Thoughts on “Bringing the Holy Land Home”

Stacey Kaliabakos ‘23

Chief Opinions Editor

On Thursday, January 26, 2023, the “Bringing the Holy Land Home: The Crusades, Chertsey Abbey, and the Reconstruction of a Medieval Masterpiece” exhibit opened at the Cantor Art Gallery in the Prior Performing Arts Center. “Bringing the Holy Land Home” provides insight into the impact of eastern Mediterranean artifacts on the culture of medieval England and western Europe. The focal point of the exhibit is the Chertsey Abbey tiles, which include a famous depiction of English King Richard the Lionheart and the Ayyubid Sultan Saladin in combat with one another. The tiles were excavated in the 19th century from Chertsey Abbey, which is located outside of London. The Chertsey tiles and many of the other works displayed in the Cantor Art Gallery bring to light the history of the Crusades and the influence of Muslim and Orthodox Christian traditions on various artistic mediums. 

For those who are unfamiliar with the Crusades, I’ll provide a short explanation with information I learned from what I read within the exhibit itself. The Crusades were a series of military expeditions spearheaded by western European political and religious authorities. The primary goal of the Crusades was to gain control of Jerusalem, or the “Holy Land,” from the Muslims who controlled the area. The Crusades took place from the eleventh century and continued until the late thirteenth century. Scholars say that there were a total of eight Crusades on the Holy Land.

It is worth mentioning that the Crusades were quite violent military pursuits. This violence was directed against non-Latin Christians, including Muslims, Jews, and even Orthodox Christians. Nearly a millennium later, the Crusades remain a hot topic among scholars and those just interested in history who long to uncover the true motivations for this series of conflicts during the medieval period.

In conjunction with the opening of the exhibit, Holy Cross was fortunate enough to welcome Dr. William Purkis all the way from the University of Birmingham to discuss this very issue: in other words, what was the principal motivation for this movement? Was it a primarily religious or political conflict? Unsurprisingly, this was a difficult question to tackle. Dr. Purkis first discussed scholars, like Johnathan Riley-Smith, who completely rejected the notion that the Crusades were motivated by materialist intentions, instead contending that the crusaders’ actions were a consequence of piety alone. 

However, Dr. Purkis reminded us that one must take into account the significance of relics and materials when talking about the Crusades. In medieval times, what is called “sacred presence” was extremely important. This has to do with experiencing elements of their faith in the physical world. Of course, it’s impossible to experience God in the same way one may experience something purely physical, so the significance of martyrdom and relics grew during the medieval period. The possibility to view, hold, or even possess a sacred relic that belonged to a martyr or holy person put the cognitive dissonance that came as a result of not being able to directly “see” God at ease.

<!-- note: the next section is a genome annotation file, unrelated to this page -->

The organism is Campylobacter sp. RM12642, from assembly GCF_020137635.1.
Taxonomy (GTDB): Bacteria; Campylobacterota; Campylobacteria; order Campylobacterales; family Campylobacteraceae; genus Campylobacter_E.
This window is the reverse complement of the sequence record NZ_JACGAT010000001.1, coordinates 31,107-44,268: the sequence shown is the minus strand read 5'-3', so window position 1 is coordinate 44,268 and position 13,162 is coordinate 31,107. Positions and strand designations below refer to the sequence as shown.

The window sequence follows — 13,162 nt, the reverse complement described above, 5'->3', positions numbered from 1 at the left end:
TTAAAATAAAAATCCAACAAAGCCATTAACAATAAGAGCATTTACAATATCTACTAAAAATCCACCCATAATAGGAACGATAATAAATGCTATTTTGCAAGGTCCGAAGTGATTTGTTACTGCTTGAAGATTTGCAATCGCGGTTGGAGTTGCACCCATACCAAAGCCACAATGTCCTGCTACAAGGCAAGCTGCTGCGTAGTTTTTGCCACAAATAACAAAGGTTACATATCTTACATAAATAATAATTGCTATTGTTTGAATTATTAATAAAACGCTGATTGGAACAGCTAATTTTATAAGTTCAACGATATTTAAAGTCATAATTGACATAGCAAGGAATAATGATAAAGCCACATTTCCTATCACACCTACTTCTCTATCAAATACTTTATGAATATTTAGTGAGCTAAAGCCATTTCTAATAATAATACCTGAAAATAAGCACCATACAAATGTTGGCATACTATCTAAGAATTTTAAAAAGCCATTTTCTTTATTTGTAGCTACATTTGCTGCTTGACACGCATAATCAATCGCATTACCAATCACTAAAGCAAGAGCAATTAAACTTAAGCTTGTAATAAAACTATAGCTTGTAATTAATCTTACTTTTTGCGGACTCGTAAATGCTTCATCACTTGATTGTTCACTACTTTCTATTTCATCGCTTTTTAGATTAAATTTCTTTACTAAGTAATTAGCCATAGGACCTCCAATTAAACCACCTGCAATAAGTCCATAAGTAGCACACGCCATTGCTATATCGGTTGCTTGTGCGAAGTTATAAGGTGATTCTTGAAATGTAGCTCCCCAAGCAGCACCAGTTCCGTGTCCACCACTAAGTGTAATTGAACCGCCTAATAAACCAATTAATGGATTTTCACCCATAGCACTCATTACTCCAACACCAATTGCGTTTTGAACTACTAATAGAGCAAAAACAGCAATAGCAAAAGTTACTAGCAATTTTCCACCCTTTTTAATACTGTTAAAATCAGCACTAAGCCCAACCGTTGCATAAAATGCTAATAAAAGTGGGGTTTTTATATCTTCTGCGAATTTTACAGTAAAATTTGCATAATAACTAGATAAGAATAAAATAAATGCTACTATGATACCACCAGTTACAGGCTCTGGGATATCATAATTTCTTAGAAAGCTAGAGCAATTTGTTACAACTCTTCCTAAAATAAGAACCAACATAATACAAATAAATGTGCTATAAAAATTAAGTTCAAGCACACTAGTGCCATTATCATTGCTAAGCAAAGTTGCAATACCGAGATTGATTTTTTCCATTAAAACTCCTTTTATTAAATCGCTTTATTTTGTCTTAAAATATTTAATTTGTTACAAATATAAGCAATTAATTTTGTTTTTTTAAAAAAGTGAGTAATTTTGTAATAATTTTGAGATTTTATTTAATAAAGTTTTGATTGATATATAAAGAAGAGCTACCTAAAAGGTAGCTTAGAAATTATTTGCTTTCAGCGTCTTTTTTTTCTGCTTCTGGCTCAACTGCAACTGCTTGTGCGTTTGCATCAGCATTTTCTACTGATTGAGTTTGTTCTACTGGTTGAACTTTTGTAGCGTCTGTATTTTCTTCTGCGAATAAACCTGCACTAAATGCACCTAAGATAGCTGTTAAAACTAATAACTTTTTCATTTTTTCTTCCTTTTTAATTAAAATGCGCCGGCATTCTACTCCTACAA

In the eyes of medieval Latin Christians, the spread and authority of Islam in the Middle East posed a dire threat to the material aspect of Christianity, in that their disregard for the sacred relics kept in Constantinople and Jerusalem would put the safety of those relics in jeopardy. Dr. Purkis suggested that by saying that the relics would be in better hands, the Latins gave themselves license to try to conquer Constantinople and Jerusalem to relocate the relics from the East to the West. Therefore, materialism is a central aspect to the matrix of ideas concerning the Crusades.

I think that the choice to have this exhibition display is a great decision on the part of Holy Cross. It is an unfortunate fact that we live in an age of “cancel culture,” where people are able to tear down statues of people they hate or deem offensive, censor people on social media who have different views than they do, and choose to not talk about sensitive events that have occurred throughout history. Did bad things happen during the Crusades? Undoubtedly. As a Greek Orthodox Christian, it is honestly sad to hear that there were plots to take relics from Constantinople and to learn of the violence that took place in the East at the hands of Latin Christians from the West. However, it is important to have productive and open discourse with others about complex topics like the Crusades in order to learn more about human history and to understand others’ perspectives. We should be grateful that we can come together in such a beautiful place like the new Cantor Art Gallery to celebrate the art and relics that have traveled from around the world to Worcester, MA.
You can learn more about the exhibit at https://chertseytiles.holycross.edu/ and visit the Cantor Art Gallery to see “Bringing the Holy Land Home: The Crusades, Chertsey Abbey, and the Reconstruction of a Medieval Masterpiece” in person until April 6, 2023.

Photo courtesy of https://chertseytiles.holycross.edu/the-chertsey-tiles/ .

Categories: Opinions

Tagged as:

Leave a Reply

Fill in your details below or click an icon to log in:

WordPress.com Logo

You are commenting using your WordPress.com account. Log Out /  Change )

Twitter picture

You are commenting using your Twitter account. Log Out /  Change )

Facebook photo

You are commenting using your Facebook account. Log Out /  Change )

Connecting to %s